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Henry Purcell: Winner and Still Champeen

The suicidal subject matter is far from uplifting and it is unlikely to become a World Cup theme tune any time soon.

Yet none of these things appear to have dented public affection for the lovelorn lament When I am Laid in Earth, by the English composer Henry Purcell, which has triumphed against the odds to to be named the nation’s favourite aria.

The 321-year-old composition was the surprise winner of a poll for Radio 3, beating far better known compositions by Mozart, Wagner and Puccini. The aria features at the end of the opera Dido and Aeneas, Purcell’s only fully sung stage work and one of the earliest English operas.

It is a tragic lament, sung by Dido, Queen of Carthage, who flings herself on a funeral pyre after being abandoned by the Trojan Prince Aeneas. “Remember me,” sings the heartbroken queen, to the lover who has left her. “But ah, forget my fate.” She then commits suicide in despair…

UD, a Purcell fanatic, ain’t surprised. She plays and sings it all the time. Stately, with Purcell’s genius for putting English words to flowing and expressive tune, the piece concludes with Remember me! — a command that, for UD, has all the power of this mememormee at the end of Finnegans Wake:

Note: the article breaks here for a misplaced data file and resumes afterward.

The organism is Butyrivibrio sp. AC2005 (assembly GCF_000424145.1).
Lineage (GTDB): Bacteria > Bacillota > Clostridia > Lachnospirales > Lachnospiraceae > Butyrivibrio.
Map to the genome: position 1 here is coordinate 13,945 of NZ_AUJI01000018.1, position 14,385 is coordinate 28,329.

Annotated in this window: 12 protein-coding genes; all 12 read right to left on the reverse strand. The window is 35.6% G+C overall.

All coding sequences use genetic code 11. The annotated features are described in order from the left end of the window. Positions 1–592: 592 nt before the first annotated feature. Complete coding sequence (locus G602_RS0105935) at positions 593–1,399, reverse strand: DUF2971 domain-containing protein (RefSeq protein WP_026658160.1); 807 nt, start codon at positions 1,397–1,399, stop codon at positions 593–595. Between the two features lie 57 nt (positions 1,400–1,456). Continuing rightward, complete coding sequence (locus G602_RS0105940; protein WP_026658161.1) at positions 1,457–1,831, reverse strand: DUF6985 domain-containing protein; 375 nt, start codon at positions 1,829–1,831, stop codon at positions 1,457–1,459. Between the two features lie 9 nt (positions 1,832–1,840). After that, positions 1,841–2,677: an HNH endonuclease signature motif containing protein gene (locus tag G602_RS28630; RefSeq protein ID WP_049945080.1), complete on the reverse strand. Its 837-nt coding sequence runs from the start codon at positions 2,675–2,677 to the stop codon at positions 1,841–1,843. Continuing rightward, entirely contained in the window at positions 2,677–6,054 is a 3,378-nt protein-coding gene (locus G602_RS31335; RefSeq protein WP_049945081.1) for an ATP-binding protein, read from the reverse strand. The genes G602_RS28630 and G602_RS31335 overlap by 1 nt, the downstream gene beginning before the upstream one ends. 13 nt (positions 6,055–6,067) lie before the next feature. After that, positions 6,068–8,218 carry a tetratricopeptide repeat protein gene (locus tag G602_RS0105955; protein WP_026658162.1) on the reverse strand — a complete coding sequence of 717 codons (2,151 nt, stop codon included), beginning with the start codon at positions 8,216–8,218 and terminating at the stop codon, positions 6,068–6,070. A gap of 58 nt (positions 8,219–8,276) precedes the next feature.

And it’s old and old it’s sad and old it’s sad and weary I go back to you, my cold father, my coldmad father, my cold mad feary father, and I rush, my only, into your arms. I see them rising! So. Avelaval. My leaves have drifted from me. All. But one clings still. I’ll bear it on me. To remind me of. Lff! So soft this morning, ours. Yes. Carry me along, taddy, like you done through the toy fair! If I seen him bearing down on me now under whitespread wings like he’d come from Arkangels, I sink I’d die down over his feet, humbly dumbly, only to washup. First. We pass through grass behush the bush to. Whish! A gull. Gulls. Far calls. Coming, far! End here. Us then. Finn, again! Take. Bussoftlhee, mememormee! Till thousendsthee. Lps. The keys to. Given! A way a lone a last a loved a long the

Margaret Soltan, June 20, 2010 12:50PM
Posted in: henry purcell

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